Friday, March 7, 2008

Lhasa (Feb 23)

Whew. Lhasa. The Shagri-La. A truly different world.
The arrival to the train station is quite remarkable. Stepping out into the cold and fresh snow, the train station is massive. Its whole design does seem remarkably similar to the Potala Palace. Contextual design or an architecture of power? The first night is spent in the Yak Hotel with no heat. It is COLD.

The next morning we went to have breakfast on the rooftop restaurant. WOW. I was totally unprepared and had to say WOW out loud. Couldn’t help it. The sun was hitting the snow covered mountains. All around were the tops of the buildings of old Lhasa with their roofs all at basically the same level, and they were all capped with Buddhist prayer flags blowing in the wind. One of the most amazing sights I had seen in a long time. We spent a good part of the morning and day trying to book a flight to Kathmandu (only international flight and by road it would take 5 days). We stopped in some hotels, but no one could figure out to operate the heater. They all had heat, but couldn’t get it to turn on… is low season. No tourists, prices cheap. Sweet. Except for the cold. Eventually we switched rooms and got it to work.

Lhasa felt like a totally different place, unlike anywhere I had been, at least the old part of town. The main part of the old town is centered around Barkhor Square, which serves as the entrance to the Jakhong Temple, one of the most sacred sites for Tibetan Buddhists. We later found out that we were pretty lucky because there were a lot of pilgrims in town this time of year. It is common practice for Buddhists to circumbulate around sacred buildings in a clockwise direction. It is hard to describe watching this mass of Tibetans (most who had come from far away rural areas) moving together and then stopping to postulate (full praying from on the stomach to standing upright). It was nice to be in a place that wasn’t so tourist driven (at least at this time of year) and be in a city that fully embraced (well seemed like it on the surface) and accepted the poorest of the poor in the pure spiritual terms. Everyone seemed to fit in quite well. Right here, right now, it feels as if the poor drive this city and very much hold its essence.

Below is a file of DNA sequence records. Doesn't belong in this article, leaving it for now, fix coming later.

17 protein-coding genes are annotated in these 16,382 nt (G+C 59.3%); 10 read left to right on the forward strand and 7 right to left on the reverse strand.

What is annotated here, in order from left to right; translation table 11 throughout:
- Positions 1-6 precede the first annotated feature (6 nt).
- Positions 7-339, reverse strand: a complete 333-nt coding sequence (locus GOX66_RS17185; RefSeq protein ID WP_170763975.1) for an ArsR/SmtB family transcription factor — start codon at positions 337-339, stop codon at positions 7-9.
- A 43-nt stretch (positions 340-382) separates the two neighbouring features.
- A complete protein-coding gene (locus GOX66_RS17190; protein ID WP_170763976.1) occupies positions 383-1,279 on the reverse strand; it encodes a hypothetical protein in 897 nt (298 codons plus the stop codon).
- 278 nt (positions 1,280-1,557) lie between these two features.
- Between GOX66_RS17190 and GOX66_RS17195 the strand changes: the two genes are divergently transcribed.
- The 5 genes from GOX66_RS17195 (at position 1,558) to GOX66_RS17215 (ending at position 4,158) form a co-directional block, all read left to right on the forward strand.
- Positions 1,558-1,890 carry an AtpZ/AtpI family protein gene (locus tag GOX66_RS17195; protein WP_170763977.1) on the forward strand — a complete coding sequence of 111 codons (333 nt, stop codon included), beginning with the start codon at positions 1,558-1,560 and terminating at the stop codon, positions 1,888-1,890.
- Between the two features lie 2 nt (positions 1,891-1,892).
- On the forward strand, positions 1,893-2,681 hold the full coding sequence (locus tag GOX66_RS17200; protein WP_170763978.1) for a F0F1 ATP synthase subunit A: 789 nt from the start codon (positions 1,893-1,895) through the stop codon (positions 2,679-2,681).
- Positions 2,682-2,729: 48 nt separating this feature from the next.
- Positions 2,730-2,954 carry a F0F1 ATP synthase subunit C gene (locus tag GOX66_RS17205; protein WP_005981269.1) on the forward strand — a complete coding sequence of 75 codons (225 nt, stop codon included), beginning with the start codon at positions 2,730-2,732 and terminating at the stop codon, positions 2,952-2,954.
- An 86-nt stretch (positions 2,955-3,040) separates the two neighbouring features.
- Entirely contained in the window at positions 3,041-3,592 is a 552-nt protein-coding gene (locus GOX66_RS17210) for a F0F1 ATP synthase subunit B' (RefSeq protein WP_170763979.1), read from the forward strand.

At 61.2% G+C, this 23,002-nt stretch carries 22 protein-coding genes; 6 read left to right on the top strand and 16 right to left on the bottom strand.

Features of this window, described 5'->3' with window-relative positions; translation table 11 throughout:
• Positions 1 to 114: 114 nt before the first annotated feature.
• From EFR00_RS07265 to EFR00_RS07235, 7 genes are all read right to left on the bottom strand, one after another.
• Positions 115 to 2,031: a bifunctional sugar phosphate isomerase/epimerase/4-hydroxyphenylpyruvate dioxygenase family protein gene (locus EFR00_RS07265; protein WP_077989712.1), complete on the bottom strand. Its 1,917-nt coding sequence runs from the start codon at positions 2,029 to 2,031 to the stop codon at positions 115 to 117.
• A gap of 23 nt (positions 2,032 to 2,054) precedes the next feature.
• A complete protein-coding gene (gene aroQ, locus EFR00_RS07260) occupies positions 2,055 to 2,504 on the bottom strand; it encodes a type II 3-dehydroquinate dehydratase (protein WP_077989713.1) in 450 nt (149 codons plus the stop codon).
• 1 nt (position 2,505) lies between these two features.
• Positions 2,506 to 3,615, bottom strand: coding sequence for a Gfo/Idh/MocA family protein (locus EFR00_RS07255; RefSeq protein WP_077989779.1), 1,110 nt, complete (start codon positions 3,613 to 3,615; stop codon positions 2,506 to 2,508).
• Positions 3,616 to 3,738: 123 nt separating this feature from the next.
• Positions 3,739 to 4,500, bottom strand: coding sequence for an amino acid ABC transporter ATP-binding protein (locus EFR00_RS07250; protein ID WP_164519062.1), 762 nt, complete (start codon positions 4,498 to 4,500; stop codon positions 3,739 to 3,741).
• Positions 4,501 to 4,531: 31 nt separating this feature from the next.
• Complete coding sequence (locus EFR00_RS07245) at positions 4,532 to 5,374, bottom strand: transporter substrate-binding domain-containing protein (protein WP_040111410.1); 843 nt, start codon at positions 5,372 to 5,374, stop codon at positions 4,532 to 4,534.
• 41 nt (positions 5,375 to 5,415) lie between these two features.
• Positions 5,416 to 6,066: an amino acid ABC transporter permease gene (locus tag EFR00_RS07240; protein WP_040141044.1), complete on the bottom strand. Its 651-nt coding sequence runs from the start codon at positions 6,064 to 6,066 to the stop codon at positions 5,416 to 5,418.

As the sun set, we just watched the people. Every minute was another amazing sight. We had just run into two Koreans that we had met on the train, and then another American who was on the train (he was doing video blogging about the impact of the train, but couldn’t talk about it). And low and behold, we then ran into the monk whom we had befriended on the train. Small world this is. Something feels totally different and special.
That evening, we met up a Tibetan friend of a friend who invited us to her family’s home for dinner. We had tons of food (yak meat, yak jerky, yak cheese, yak butter tea (uhhhhh), momos (Tibetan dumplings with yak meat) and tons of other traditional food. We had a fantastic conversation and learned tons about Tibet these days. I will speak in general terms so as to not put anyone at risk. Our friend runs an NGO and he is never sure who is around listening or engaging in conversations. Apparently, Chinese are paid to sit in restaurants all day to listen to people’s conversations. I will spare you the history of Tibet (check out wikipedia), but the Chinese have a very powerful hand controlling all of the country. More later. Such gracious people here. Wow, I am blown away with the hospitality, humbleness, and sincerity.

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